Now again, it’s probably important to have facility with both skills. If you just sympathize and don’t understand what is really pushing the other person to behave the way they do, you are highly likely to make the situation worse. If my mom had empathized a bit more she might have found some more effective and less scary ways to get me help (or maybe not because I still have no idea what an effective method of pushing someone to get treatment is).

The important part is knowing that empathy and sympathy have different roles. Empathy is often the piece that gets you to listen and understand. Sympathy can be great for integrating your own feelings and perspective with someone else’s. So let’s get a little more love for sympathy.

Empathy and Sympathy: What’s What and Who Deserves It

In this week’s episode of “my boyfriend and I had an interesting discussion and now I will use my online platform to tell him why he’s wrong”, we come to the case of Snape (sorry Jacob, it really just means I find your ideas engaging enough that I want to write about them).

The essence of the question is whether Snape is a sympathetic character or not. I’m going to start with some nitpicky details about empathy and sympathy, feeling bad for someone, condoning actions, and understanding reasons. Because these are all very relevant to why Snape is such a divisive character and how we as human beings can both hold people responsible for bad actions while simultaneously understanding in a deep way why they engage in such actions.

First, the difference between sympathy and empathy. Sympathy is about feeling compassion for someone, or commiserating when they feel down. It often can have an element of pity in it, but it’s generally the feeling you get towards people when you haven’t experienced the same things that they have. Empathy on the other hand is to put yourself in their shoes and feel what they’re feeling. Now some definitions specify that it also includes compassion, but it seems entirely possible to me to be able to put yourself into someone else’s shoes, feel what they’re feeling, and still be frustrated, angry, or otherwise not compassionate towards that person.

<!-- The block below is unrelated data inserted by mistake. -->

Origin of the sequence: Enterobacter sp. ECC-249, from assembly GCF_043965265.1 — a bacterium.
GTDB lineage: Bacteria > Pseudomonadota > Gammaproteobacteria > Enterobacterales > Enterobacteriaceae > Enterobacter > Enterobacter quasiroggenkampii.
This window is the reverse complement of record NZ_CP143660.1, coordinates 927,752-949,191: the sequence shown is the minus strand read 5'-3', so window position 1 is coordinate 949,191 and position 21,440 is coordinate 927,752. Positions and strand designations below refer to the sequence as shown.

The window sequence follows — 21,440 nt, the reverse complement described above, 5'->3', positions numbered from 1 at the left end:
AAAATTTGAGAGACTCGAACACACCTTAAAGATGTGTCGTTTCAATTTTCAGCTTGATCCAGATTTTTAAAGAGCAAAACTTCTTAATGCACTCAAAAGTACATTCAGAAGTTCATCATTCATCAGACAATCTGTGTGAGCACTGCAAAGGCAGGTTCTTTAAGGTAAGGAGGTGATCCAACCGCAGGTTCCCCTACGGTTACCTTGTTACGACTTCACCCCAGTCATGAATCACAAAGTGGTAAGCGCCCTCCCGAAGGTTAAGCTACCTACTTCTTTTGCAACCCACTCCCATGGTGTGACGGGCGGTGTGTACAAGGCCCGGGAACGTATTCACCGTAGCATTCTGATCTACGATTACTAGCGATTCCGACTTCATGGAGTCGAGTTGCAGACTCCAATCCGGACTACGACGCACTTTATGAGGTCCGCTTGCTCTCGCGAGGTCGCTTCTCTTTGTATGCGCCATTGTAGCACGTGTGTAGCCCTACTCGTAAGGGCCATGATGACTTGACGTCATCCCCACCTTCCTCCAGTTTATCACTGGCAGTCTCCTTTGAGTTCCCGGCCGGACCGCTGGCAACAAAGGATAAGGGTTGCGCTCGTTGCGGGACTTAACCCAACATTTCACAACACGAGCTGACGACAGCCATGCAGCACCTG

As an example, I can certainly empathize with people who are depressed. I can feel their feelings fairly easily. But depending on their actions, it’s also very easy for me to be angry at how they’re behaving, or feel as if they’ve made bad decisions that are the cause of some of their problems. It’s especially possible for me to understand someone’s emotions and still think that they’ve behaved abominably (for example threatening suicide to keep a loved one close, or blaming someone else for their depression). I’m uncertain whether that means I feel compassion for them, whether I feel bad for that person. I can certainly feel sad for the circumstances that hurt them, or for the brain that makes it hard for them to be happy, but the choices that people make that are actively bad for them and that hurt the people around them are things that don’t make me sad. I do not condone their actions, even if I do understand their reasons.

The long and short: being able to understand how someone is feeling and why is not the same as feeling bad for someone or even feeling sad about their situation, nor is it the same as condoning the actions that come out of that feeling. Sometimes the ability to empathize with someone in the sense of putting yourself in their shoes can actually make it harder to accept their actions or feelings, as your own choices and reactions would be so much different.

So what on earth does all of this have to do with Snape?

Well I have almost no sympathy for Snape. I don’t feel bad for him, I don’t feel that his story is particularly tragic, I certainly don’t think he was a hero. I can empathize with him in many ways: it’s hard to have unrequited feelings for someone, he came from a really nasty home, and the Marauders were fairly shitty to him. I know what it’s like to be lonely and socially awkward. All of those things suck.

But the problem with Snape is that all my sad feelings for him dried up round about the time that he called Lily a Mudblood and started spending all his time with the Death Eaters. He made horrible choices that drove away the people who actually cared about him (Lily), and hurt innocent people, felt little to no remorse about those choices, and then stayed bitter at everyone else because he thought it was their fault he was alone (James). Which is why I deeply disagree with people who assert that we should feel really bad for him, that he’s a hero, or that he is the center of a tragic love story.

We only have a little bit of information to go on when it comes to Snape, but what we have indicates that he’s not a very nice person. Lily befriends him as a kid, but he’s mean to Petunia because of her bloodline, and even shows some hesitation about Lily due to her parentage. He continues to show a strong preference for those who will eventually become Death Eaters while he’s in school, including Avery, Mulciber, Evan Rosier, Wilkes and Sirius’s cousin Bellatrix Lestrange. These are the only people we know that he was friends with. While we can’t absolutely make pronouncements about someone based on the company they keep, his use of the word Mudblood as an insult to Lily when she tries to help him, his treatment of Petunia, and his choice of friends don’t paint a rosy picture of young Snape.